Lowery’s film opens with a quote from Virginia Woolf’s short story A Haunted House that, very much like Lowery’s film itself, is both easy and difficult to summarize. While one could simply describe “A Ghost Story” as that of the story of Casey Affleck’s unnamed character passing away during a relationship and his search in the after-life to come to some comprehension of the meaning of his previous existence it could also easily be described as so much more than that. Yes, we see Affleck and Rooney Mara co-exist as a couple for a short time before Affleck’s unexpected death and there are implications of arguments and issues, but nothing major that might set them on different paths the way his death so abruptly does. And while the scenes in which Lowery depicts the grief of Mara’s character and the achingly sad ways in which she copes (or doesn’t) it is when she ultimately goes against what Affleck’s character wished for them after his death that the movie does something even more interesting and frankly unexpected. While films certainly shouldn’t be judged or held against any personal expectation it is almost always a strange sensation when a film goes against such expectations in a way that improves upon those initial presumptions held by the viewer. This is what “A Ghost Story” so expertly does once it completes the arc one expects the entire movie to encapsulate based on the marketing. Time is very clearly a big theme here in that time is our most valued possession on this earth and that despite trying to find things to fill it, loves to make it more meaningful, and art to try and understand it-this concept of time, this structured thing that was never meant to be understood remains elusive. It comes to present this cyclical idea of time through its structure with only a single, heavy-handed scene on dialogue to reinforce such ideas, but beyond this preachy point it seems most audience members, if on board with the movie by that point anyway, will have caught what Lowery is laying down and are already willing to go along with his approach. Lowery’s script comforts us with the idea there might be finite points when trying to comprehend or organize the universe and how it deals in dispersing this heavy yet intangible presence, but what that screenplay does most effectively with time is give the audience a fair amount of it in between certain actions being taken that allow us to contemplate and consider what the film is saying as well as to fill in the gaps with our own personal experiences which, by default, makes the film feel that much more personal. And it’s not that “A Ghost Story” is completely meditative as there are things happening and we remain intrigued and invested because there truly is no telling where Lowery’s narrative could potentially go because it could seemingly go anywhere.
What is most endearing about “A Ghost Story” though is clear from very early on as the writer/director introduces us to this setting, this place that, coincidentally, almost feels trapped in time while Daniel Hart’s haunting score plays like a theme to a much bigger, more cataclysmic film-the juxtaposition of the serene images and large ideas being implemented early. In one of the first scenes of the film we see Mara’s character pulling a piece of furniture to the end of the driveway so that they might get rid of it; to notify a passer-by they are more than welcome to it if so desired. It is everything about this single shot be it the house itself, the flat and scruffy yard, down to the small detail most likely won’t take note of in that Mara’s character hasn’t fully put her shoes on, but rather has slipped her feet as much into them as she could while walking out the front door that grabs you. Granted, this comes with the caveat of wanting to be taken by the film as there is a need to look willingly for things all might not see to make a piece of “A Ghost Story” your own. There is an authenticity to everything this picture is painting, especially if you’re familiar with such terrain and the habits formed out of it. This continues as we’re welcomed inside the house and into the relationship of Affleck and Mara’s characters as he will drift in and out of conversations as if to suggest he isn’t as focused on their relationship as he maybe should be or she will give side glances where it never reveals what she’s looking at or allows her to speak so as to explain what she’s thinking, but instead the film lets us soak in these moments and decide for ourselves what might be going on internally-little truths that might bring our focus and thoughts around to moments in our own lives akin to such scenarios or circumstances. This speaks to the biggest thread that runs throughout the film as we see Mara’s character repainting the house she and Affleck shared before moving out and in before painting over a crack in the molding of a doorway she takes a small piece of paper, writes something on it, and places inside the wall of the house. It becomes the ghost at the center of this story’s objective to retrieve this note and yet it is left up to the viewer to decipher the real meaning. There is a similar moment where, soon after Affleck’s character dies that Mara’s character returns to the home they shared together and does something as small as throw a few pieces of mail away, but in doing so notices something in the trash. What she sees could be any number of things that remind her of this man who has suddenly left her life when not a week ago he made up so much of it. It could be nothing more than what it is likely the last thing he ever threw away, but the point is we get to decide how emotionally wrecked her character is by what she sees and this option is very much what the film gives the viewer as well. You can choose to be wrecked by it or not-it depends on how much meaning you attach to certain things and I, personally, attached much meaning to these proceedings.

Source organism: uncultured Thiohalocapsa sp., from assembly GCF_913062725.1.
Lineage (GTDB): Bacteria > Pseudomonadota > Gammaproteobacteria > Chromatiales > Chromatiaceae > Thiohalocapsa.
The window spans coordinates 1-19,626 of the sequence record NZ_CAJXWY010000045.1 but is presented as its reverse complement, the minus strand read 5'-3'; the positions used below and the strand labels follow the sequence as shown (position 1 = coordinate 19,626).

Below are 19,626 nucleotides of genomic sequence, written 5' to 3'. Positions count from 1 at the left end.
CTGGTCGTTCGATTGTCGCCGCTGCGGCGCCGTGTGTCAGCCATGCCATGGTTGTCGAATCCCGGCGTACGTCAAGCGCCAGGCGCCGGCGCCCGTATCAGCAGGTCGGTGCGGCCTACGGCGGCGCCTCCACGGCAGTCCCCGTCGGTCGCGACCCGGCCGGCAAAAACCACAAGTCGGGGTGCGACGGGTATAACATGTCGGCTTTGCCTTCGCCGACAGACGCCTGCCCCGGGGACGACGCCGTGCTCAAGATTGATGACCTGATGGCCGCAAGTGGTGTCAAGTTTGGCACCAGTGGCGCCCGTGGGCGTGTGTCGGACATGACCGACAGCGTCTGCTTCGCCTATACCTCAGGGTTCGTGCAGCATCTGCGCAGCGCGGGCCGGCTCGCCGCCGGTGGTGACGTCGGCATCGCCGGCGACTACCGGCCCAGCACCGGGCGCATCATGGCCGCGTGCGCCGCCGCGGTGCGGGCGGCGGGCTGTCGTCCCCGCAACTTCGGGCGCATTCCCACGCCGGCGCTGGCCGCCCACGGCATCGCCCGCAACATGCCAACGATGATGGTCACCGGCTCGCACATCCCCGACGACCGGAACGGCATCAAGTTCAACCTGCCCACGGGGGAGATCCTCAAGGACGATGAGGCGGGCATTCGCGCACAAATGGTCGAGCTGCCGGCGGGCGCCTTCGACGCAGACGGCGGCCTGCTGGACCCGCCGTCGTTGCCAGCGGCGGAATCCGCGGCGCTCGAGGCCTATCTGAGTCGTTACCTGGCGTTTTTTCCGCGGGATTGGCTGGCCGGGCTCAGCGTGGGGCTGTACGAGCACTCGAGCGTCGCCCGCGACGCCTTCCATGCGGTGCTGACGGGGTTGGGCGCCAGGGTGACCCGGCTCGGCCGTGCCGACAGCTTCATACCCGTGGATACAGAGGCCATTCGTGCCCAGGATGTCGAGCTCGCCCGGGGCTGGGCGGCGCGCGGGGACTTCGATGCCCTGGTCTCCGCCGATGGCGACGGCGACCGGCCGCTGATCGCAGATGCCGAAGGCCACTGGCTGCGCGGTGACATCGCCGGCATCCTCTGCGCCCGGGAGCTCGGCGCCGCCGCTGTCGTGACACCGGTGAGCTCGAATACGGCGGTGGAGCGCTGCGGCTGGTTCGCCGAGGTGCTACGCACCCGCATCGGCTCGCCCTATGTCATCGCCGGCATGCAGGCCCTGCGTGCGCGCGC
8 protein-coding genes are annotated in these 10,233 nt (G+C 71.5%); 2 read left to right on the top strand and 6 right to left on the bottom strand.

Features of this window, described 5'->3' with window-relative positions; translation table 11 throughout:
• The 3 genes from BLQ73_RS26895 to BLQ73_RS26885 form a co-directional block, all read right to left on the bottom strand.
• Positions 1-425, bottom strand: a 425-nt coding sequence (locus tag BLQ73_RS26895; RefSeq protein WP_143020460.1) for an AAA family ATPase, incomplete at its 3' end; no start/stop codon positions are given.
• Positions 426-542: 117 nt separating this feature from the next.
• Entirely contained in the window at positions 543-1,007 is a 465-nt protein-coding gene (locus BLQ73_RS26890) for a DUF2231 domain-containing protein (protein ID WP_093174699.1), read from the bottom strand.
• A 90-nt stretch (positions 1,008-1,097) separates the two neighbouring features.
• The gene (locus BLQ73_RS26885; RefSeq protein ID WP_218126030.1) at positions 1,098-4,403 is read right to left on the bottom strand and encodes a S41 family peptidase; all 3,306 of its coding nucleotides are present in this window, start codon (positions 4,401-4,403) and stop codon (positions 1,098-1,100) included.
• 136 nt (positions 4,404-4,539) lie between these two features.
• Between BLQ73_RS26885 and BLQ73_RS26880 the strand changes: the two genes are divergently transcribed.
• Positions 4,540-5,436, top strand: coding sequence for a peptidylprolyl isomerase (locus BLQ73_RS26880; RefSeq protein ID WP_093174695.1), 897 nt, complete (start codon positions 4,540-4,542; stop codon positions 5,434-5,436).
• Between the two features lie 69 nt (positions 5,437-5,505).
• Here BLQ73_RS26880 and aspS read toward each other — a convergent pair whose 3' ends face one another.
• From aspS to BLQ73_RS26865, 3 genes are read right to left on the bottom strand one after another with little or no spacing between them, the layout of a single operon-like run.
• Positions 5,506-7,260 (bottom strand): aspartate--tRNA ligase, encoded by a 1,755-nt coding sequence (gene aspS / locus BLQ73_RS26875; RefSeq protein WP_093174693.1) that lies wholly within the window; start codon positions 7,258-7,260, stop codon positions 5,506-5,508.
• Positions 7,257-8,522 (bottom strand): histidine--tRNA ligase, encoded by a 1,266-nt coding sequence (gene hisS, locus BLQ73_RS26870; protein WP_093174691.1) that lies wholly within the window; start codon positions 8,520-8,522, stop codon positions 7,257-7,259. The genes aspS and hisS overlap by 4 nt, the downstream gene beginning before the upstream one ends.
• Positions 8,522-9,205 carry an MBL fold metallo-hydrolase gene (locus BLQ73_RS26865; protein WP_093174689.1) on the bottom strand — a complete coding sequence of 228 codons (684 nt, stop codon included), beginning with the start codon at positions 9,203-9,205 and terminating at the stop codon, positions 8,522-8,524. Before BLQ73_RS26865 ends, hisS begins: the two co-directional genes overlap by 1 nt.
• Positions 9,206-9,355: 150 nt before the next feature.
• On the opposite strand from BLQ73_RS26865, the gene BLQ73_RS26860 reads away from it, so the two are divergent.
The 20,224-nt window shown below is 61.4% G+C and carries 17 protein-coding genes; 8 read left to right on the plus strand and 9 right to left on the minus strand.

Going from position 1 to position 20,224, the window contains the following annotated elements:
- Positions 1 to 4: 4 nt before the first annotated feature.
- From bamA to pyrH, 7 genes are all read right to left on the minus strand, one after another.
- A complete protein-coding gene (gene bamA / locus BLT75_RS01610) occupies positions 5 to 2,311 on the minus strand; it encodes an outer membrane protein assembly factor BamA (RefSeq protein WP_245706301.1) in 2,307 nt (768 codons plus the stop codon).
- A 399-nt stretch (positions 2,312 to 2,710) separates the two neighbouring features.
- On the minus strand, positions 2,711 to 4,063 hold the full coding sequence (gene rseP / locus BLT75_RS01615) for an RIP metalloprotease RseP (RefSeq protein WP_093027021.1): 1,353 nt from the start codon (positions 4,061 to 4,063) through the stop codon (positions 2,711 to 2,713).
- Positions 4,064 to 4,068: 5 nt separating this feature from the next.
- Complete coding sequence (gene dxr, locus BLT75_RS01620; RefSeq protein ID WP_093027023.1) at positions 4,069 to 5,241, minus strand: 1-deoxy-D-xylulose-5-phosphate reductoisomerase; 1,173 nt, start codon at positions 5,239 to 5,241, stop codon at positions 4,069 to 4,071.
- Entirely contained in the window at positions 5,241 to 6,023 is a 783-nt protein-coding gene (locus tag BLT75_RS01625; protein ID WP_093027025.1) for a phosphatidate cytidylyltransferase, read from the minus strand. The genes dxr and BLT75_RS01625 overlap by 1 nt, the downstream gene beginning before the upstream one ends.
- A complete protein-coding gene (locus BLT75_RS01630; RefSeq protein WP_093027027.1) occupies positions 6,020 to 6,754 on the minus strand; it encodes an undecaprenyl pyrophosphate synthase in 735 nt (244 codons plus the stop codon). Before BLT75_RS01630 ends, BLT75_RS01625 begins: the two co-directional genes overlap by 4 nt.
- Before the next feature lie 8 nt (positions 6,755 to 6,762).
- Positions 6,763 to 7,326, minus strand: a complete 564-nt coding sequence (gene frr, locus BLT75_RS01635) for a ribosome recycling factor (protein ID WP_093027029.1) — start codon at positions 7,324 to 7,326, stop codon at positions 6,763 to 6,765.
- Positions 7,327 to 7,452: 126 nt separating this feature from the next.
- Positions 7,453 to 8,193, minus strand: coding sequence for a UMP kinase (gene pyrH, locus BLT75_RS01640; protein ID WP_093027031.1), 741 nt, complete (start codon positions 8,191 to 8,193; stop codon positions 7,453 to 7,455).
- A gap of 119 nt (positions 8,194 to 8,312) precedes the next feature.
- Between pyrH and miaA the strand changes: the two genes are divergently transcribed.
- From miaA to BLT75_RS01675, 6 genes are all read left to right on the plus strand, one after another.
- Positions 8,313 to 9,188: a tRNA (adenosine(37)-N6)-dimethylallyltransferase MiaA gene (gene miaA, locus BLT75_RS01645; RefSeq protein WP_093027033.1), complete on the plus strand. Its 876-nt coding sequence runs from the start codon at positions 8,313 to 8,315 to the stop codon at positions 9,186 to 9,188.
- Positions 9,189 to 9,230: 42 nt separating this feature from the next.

While these ideas and themes become the nutrition of what might at first seem to be a somewhat scant meal what is almost more impressive is how Lowery is able to use the limited range of tools at his disposal to convey such atmosphere and a dream-like quality to his movie; creating an aura that allows the film to speak a language all its own. Of course, most noticeable is the framing of the film and how Lowery utilizes this now uncommon aspect ratio to make it feel as if, at least on the big screen (and I’m happy I saw this on the big screen), we’re peaking in on this couple-watching something we’re not really supposed to see. That’s the level of personal we feel we attain with this couple and later the spirit of one half of this couple. I’ve heard others say this choice of aspect ratio makes it feel as if we’re watching old home movies, but the perception is the same- “A Ghost Story” feels like portions of someone's life that were filmed, but maybe never meant to be viewed or cut together in the way a traditional feature is. It's a movie that isn’t constructed with typical story beats in mind either, but rather a way of materializing scenes and theories that explain what we all tend to "sense". In having to illustrate such elusive and sometimes hard to explain emotions Lowery takes advantage of Hart's aforementioned score in one of the handful of ways the director allows himself to play into the tropes of a genre horror film as, initially, the score will take you off guard and leave you confused and wondering if something isn't wrong with the audio in the theater only to crescendo at this moment of pure confusion for what we'll call the protagonist despite him being anything but your conventional hero. This is to say that Lowery uses several elements to not only make the experience more enthralling, but to further emphasize the emotions that are being felt on screen. Beyond this, there are of course a few qualms with the picture that keep me from scoring the film 10s across the board, but these largely should do with some silly moments that took me out of the experience rather than providing the temporary respite or slight comic relief they are likely intended to be. There are a few sequences that feature ghost subtitles that are just a little too goofily disruptive for what the rest of the movie is trying to accomplish while the scene featuring a prognosticator spewing a monologue set to the sounds of a dollar tree pop song gave the sense Lowery wasn't completely sure his audience would catch his drift. Trust me, Lowery-we did. I didn't need ghost convos or speculative explanations to make me feel better about the deeply sad ideas your movie explores. Strangely enough, I was comforted by the conclusions you seemed to draw in the meditative parts of your film that, while heartbreaking in many ways, gave me the chills...but, you know, the good kind.